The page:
Wilderness therapy, also referred to as outdoor behavioral healthcare, is a treatment modality that uses expeditions into the wilderness or other unfamiliar surroundings as a means of addressing behavioral and mental health issues. Though wilderness therapy represents a small subset of adventure-based therapy and broader wilderness experience programs, the approach has its own distinct characteristics. Older individuals may participate in wilderness therapy programs; however, the approach is primarily geared toward treating at-risk adolescents and young adults.
The idea of utilizing nature and the outdoors as a therapeutic tool likely emerged as a consequence of two separate events in the early 1900s. Due to issues of overcrowding in 1901, 40 people in psychiatric care at the Manhattan State Hospital were relocated to the lawns of the facility after they developed tuberculosis. Among other factors, the improvements in physical and mental health that these people experienced were ascribed to the fact that they were now living outdoors. Five years later in 1906, an earthquake resulted in serious damage to the San Francisco Agnew Asylum. Again, residents who were moved outdoors displayed improvements almost immediately, including a marked reduction in violent behavior.
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The past ten years have seen significant growth in the quantity and quality of wilderness therapy research, with supporters of the approach aiming to establish a firm foundation of empirical evidence for its effectiveness. Major contributors to the development of wilderness therapy include Larry Olsen, Ezekiel Sanchez, Steven Bacon, Nelson Chase, Rocky Kimball, and Madolyn Leibing.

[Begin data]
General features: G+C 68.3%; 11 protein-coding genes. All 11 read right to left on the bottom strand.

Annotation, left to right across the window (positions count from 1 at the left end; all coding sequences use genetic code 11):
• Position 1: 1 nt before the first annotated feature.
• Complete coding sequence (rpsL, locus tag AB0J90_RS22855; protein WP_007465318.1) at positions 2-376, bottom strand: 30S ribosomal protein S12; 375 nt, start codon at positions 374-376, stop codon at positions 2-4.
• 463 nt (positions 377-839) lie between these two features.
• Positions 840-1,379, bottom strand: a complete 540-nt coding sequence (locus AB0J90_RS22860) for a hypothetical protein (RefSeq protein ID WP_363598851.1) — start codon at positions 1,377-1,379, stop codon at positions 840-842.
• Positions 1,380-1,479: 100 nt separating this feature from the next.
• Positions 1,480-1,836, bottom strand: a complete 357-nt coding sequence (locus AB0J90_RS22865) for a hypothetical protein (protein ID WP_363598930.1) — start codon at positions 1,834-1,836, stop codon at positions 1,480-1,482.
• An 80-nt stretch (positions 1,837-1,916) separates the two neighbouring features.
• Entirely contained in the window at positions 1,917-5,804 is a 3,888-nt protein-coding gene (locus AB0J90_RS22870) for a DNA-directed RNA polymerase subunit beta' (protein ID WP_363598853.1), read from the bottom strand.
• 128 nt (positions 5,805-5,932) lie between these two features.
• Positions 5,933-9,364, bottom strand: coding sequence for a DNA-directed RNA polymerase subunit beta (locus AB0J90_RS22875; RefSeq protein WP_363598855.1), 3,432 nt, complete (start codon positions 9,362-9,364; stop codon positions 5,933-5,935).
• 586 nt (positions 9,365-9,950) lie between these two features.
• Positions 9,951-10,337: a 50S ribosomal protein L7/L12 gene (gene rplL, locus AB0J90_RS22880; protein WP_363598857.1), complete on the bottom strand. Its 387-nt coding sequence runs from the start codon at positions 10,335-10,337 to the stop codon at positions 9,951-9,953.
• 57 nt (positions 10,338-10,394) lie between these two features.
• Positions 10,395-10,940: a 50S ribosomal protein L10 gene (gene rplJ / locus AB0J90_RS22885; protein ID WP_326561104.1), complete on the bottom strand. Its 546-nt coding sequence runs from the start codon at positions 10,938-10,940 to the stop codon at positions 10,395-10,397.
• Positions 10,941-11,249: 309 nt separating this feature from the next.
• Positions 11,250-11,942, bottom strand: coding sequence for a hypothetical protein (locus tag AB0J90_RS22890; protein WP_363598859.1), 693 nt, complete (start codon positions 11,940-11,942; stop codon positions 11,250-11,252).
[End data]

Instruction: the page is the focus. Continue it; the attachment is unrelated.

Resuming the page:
Wilderness therapy provides a secure, non-critical, and supportive environment for self-discovery. Individuals who find a therapist and engage in wilderness therapy are often guided through an examination of maladaptive behaviors that contribute to negative circumstances in their lives. Through the use of wilderness expeditions, primitive skills training (such as primitive fire starting), and team building exercises, disruptive or unproductive beliefs and views may be challenged and possibly transformed.
Wilderness therapy is modeled to mimic the challenges and pressures found within family and social structures, but delivers them in an atmosphere free from negative influences. Youths learn how to develop healthy relationships, live within boundaries, and accept and process feedback while relying on their own sense of inner wisdom and strength. Additionally, participants are often required to forge alliances with other youths for self-preservation or task completion. By doing this, the participants develop self-confidence, communication skills, cooperative skills, and trust.